The one thing that has always struck me when traveling abroad is how lucky… lazy we are. I envy the native peoples in the countries I’ve traveled in. They make a party out of gardening, laundry, cooking and playing. They are not glued to TVs. They do not have the luxury of a dish washer, a clothes washer or dryer, sometimes not even a true stove as we know it. For sure they can’t set a timer on their sprinkler system and forget about the garden.
I have traveled to Ethiopia on a humanitarian mission and helped build stoves, drip watering system, water filtration systems. Traveled to Bolivia to help build toilets and teach them about hygiene. Just as a traveler to other Central, South American and Caribbean countries and experienced the joy of neighbors doing laundry, cooking food in wood kindled ovens outside, and gardening together. The sense of community and neighbors is only some fake notion we have in the US
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I have noticed over the last few years the youth of these countries have embraced cell phones, computers and eating out. The sense of family seems to be splintering… if only just a bit. It is almost sad.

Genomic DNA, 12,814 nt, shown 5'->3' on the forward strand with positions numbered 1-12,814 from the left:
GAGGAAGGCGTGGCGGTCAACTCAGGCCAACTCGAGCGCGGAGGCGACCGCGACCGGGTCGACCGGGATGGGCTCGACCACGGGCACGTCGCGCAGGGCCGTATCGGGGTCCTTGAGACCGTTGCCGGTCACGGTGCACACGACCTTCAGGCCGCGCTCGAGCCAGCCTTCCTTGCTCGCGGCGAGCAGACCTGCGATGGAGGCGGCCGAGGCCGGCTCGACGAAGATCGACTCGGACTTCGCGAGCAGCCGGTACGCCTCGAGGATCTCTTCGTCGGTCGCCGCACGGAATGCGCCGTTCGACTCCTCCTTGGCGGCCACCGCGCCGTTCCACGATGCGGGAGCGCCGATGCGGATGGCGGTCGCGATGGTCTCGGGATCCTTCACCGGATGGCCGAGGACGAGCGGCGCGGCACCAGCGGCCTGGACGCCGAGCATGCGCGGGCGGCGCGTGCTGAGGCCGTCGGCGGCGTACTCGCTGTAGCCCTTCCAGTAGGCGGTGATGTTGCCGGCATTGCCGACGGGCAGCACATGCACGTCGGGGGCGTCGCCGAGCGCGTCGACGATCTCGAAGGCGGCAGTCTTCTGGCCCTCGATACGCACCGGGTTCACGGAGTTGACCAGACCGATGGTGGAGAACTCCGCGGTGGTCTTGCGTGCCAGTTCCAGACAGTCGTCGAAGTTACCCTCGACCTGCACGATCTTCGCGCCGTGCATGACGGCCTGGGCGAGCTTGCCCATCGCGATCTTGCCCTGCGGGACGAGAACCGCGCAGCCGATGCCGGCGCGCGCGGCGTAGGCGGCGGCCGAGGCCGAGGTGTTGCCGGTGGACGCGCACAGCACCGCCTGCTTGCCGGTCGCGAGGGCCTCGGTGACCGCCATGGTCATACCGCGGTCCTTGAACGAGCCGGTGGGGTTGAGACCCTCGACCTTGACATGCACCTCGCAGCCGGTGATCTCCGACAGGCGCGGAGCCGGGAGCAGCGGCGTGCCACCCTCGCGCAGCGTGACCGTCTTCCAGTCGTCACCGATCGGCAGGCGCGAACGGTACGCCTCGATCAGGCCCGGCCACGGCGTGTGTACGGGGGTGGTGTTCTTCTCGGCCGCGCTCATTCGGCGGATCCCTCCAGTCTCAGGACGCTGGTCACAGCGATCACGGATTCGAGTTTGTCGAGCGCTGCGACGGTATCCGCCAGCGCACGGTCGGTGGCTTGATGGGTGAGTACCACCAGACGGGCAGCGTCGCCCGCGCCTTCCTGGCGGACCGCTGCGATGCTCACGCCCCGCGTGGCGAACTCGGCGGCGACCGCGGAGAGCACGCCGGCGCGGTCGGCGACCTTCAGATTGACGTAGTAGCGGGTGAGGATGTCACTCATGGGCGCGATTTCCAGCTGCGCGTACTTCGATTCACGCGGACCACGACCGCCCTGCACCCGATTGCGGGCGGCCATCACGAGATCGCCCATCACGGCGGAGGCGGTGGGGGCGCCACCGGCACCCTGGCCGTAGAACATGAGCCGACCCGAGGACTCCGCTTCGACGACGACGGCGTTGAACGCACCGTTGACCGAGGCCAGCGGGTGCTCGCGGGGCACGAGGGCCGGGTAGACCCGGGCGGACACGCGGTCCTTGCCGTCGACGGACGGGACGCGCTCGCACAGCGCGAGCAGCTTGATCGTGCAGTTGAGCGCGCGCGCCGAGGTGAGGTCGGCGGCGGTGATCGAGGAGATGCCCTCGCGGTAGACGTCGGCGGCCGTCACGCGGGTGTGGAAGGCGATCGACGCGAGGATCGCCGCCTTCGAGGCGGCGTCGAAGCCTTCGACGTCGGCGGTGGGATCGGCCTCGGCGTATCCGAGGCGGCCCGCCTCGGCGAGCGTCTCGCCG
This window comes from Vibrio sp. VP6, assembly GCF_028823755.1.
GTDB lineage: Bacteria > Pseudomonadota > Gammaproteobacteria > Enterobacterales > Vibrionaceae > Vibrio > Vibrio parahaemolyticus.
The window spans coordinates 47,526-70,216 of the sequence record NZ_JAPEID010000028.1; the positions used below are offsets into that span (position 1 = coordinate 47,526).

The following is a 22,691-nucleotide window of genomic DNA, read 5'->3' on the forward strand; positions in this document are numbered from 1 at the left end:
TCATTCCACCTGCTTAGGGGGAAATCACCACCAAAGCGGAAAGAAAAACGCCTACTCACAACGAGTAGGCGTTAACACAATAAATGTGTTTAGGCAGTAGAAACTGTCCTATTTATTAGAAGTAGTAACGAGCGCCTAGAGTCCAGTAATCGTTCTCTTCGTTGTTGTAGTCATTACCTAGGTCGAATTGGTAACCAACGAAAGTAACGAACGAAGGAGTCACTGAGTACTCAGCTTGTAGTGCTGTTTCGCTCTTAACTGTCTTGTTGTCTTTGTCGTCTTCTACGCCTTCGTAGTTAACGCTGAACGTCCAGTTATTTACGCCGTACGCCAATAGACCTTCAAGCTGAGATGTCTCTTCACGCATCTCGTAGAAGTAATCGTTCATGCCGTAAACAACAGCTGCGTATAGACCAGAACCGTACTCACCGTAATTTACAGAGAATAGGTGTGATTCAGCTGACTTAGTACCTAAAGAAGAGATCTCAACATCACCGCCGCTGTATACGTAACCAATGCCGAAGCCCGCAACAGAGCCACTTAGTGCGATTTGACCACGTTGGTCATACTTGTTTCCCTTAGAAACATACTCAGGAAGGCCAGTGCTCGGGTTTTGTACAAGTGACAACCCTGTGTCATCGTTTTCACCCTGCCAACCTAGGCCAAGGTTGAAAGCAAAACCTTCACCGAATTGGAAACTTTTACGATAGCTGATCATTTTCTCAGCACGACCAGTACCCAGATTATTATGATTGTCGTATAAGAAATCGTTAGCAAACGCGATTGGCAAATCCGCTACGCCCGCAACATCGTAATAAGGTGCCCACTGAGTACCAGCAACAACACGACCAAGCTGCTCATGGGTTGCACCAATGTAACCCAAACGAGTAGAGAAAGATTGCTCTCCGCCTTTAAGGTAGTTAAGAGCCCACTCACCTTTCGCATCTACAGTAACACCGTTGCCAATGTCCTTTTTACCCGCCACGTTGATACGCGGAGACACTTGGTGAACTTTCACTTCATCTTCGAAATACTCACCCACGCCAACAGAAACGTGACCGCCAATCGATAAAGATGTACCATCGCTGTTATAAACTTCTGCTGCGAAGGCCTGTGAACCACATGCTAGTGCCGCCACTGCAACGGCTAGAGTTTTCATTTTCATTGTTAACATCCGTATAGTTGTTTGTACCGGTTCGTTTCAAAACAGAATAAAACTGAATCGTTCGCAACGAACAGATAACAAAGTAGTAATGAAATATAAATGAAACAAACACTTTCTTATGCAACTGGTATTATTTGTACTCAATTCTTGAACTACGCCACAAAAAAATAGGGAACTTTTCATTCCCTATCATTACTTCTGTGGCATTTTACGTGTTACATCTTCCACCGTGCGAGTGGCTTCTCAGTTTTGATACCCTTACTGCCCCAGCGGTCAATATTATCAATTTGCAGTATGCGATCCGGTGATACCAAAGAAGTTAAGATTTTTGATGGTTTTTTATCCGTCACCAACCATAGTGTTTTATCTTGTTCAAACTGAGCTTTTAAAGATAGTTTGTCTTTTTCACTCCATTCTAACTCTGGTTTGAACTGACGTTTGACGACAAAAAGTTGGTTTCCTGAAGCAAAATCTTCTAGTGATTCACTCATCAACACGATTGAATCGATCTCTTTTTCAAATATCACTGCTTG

I live in a country that our kids go to schools with cell phones, the avgerage home has two TVs, every individual in a family has a computer. In my dealership I see teenagers come in with their parents and turn up their nose at a great first car… and the parents give in. What are we doing?
I know that I am not any better than the people described above. My first car was $500 and I bought it myself. I do own a Smart phone and a computer and a tablet. I have four TVs in my house. I own a washer and dryer and a professional gas stove, two fridges and a chest freezer. Yes I am comfortable but when I travel I envy the people I see that have something I don’t… real friends, community and a life that has real meaning instead of just getting ahead, keeping up with the Jones… and intimate relationships with my family and neighbors. Are we not the luckiest laziest race…